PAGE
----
Sunday, October 19, 2008

"He was committed to the tactical clarity of eradicating mystery," or, Finding the right crime novel

Feeling a bit drained by my most recent immersion in the world of Anthony Powell's A Dance to the Music of Time, what I need now is the literary equivalent of a snack--something I can gleefully, heartily enjoy in a single sitting. I find myself in the deplorable state of having no unread Parker novels in the house, but I do have a small stack of recent Hard Case Crime novels to choose from. Time to try some opening lines.

First up is The First Quarry (2008), by Max Allan Collins, which relates the origin of Collins's hit man anti-hero. The first line:
The night after Christmas, and all through the house, it was colder than fuck.
About as hard-boiled as you can get, no? And with bonus swearing. But I recently read (and enjoyed) Lawrence Block's Hit and Run (2008), about his hit man anti-hero John Keller, and though I've never really considered the question before, a one-hit-man-novel-per-month rule seems reasonable.

So we move on to The Max (2008), by Ken Bruen and Jason Starr:
"Gonna have your sweet white ass later."
Opening a crime novel with vicious dialogue is a solid move. In this case it's particularly good, because those of us who've read the first two Bruen and Starr black comedies know that the line is being addressed to the odious, ridiculous Max Fisher, a small-time hood with destructive delusions of grandeur--who when last we saw him was on his way to federal prison. But as much brutal, disreputable fun as The Max promises, I'm not sure that it's right to follow Anthony Powell's dry wit with Bruen and Starr's grotesquerie.

That leaves us with David J. Schow's Gun Work (2008):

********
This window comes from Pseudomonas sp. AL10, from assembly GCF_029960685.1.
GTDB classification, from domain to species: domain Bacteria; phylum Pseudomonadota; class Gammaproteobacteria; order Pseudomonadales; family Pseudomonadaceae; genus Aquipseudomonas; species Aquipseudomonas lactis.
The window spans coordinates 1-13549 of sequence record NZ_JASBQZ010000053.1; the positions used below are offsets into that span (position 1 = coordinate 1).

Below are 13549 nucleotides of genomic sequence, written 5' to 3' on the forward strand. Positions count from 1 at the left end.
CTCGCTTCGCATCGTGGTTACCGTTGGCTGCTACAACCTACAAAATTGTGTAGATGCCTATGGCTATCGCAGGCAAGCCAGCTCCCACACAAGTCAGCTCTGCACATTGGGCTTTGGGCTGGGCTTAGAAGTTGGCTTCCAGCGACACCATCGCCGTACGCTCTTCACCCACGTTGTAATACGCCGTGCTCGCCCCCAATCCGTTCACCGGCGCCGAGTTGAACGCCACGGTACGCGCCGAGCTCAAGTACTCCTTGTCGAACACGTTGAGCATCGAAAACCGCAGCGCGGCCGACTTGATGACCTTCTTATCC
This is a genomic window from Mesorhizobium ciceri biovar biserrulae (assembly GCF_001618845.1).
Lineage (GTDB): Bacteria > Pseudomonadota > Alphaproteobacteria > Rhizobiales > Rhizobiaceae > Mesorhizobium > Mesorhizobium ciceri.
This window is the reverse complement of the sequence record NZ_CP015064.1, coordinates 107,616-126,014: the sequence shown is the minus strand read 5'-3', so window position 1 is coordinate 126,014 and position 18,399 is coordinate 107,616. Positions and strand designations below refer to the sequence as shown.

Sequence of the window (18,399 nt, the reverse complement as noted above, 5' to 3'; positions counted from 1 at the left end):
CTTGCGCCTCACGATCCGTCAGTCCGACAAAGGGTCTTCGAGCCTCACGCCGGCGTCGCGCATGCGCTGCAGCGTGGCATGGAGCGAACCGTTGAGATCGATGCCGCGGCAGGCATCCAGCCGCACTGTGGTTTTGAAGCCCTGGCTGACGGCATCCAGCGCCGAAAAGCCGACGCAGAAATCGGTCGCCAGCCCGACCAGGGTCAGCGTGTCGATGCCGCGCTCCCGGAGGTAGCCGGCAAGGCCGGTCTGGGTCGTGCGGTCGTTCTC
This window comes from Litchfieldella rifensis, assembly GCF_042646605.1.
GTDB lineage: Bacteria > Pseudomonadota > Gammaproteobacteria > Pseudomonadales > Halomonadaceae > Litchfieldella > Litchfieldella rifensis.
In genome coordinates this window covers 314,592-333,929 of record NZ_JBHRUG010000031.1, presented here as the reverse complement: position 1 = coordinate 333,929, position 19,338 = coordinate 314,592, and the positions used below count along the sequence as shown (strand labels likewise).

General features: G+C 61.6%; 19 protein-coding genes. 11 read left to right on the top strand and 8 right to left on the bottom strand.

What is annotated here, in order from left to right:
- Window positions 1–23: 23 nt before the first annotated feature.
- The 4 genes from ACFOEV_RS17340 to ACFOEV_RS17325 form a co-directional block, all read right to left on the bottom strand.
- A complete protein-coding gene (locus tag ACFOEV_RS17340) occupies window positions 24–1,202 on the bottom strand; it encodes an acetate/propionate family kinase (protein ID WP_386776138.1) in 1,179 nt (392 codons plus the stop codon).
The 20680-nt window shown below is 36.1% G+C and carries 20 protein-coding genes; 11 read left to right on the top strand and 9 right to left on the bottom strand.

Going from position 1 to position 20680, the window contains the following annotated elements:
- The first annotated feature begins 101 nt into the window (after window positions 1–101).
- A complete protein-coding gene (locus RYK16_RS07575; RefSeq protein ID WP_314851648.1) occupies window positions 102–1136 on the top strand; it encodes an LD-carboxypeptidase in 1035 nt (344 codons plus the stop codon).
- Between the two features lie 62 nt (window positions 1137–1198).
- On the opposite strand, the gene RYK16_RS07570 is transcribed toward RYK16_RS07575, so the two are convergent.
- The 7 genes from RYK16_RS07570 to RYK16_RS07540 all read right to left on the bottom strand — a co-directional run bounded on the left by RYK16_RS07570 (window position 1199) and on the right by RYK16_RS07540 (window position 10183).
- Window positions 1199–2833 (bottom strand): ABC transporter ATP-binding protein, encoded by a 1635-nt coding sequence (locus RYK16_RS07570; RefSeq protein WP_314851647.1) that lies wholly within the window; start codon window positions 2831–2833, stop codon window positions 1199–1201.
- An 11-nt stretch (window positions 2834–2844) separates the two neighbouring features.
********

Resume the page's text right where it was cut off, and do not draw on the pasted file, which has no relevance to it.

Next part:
How Barney came to occupy a room on the wrong side of management in a hostage hotel deep inside Mexico City had to do with his friend Carl Ledbetter and one of those scary phone calls that come not always in the middle of the night, but whenever you are most asleep and foggy.
Aha. That's the one: the sentence that grabs you by the collar and drags you along, ignoring your protests, until it's finished with you. I think this is what I was looking for.

Mere pages later, we get this passage:
Now, rate your friends, your acquaintances and your intimates. Among that group you already know which person you'd ask for help when shady badstuff rears up in your life. Yeah, that one--the person you always suspected was a bit illicit, a hair violent, two baby steps beyond the law. After-hours help, a less-than-kosher midnight run, some muscle, maybe some payback, and you know the person you'd call when quiet society says you should be calling a cop.
So who would I call? If I needed helpers for a stylish heist, I'd call rocketlass and Carrie, no question.

{Photo by rocketlass.}

But as a fixer for the sort of dangerous mess Schow's describing, one's wife would seem to be categorically excluded from consideration, so rocketlass is out. Should I call Tony? Bob? Ed? Amy?

Oh, what am I saying? I need to try to strike up a friendship with this guy.


  1. Anonymous8:46 AM

    The author you might want to try is Allan Furst. WWII spy novels. I will be looking forward to reading "The Hunter"

  2. Furst is a big Powell fan, I believe (I've never read him)...

    Back in...06, I read THE LAST QUARRY and HIT LIST (or whatever the newish Block/Keller book was that year)! And I believe Prickly Paradigm had put out something called THE HIT MAN'S DILEMMA.

  3. I'll second that Furst recommendation. He's a great writer of intelligent thrillers, like Graham Greene.

    I've now read and thoroughly enjoyed those first three Parker novels. Any idea if/when more are going to be republished?

  4. Thirds on the Fursts. I've yet to be disappointed in one.

    As for the Parker novels: the University of Chicago Press has got the next three (The Mourner, The Score, and The Jugger) scheduled for the spring list; I believe they'll be available in March sometime. All three are good, but The Score is one of my favorites.

  5. Huzzah for more Stark! I'm hooked. Thanks for letting me know.

  6. (That's me, raising the level of discourse in the blogosphere one comment at a time!)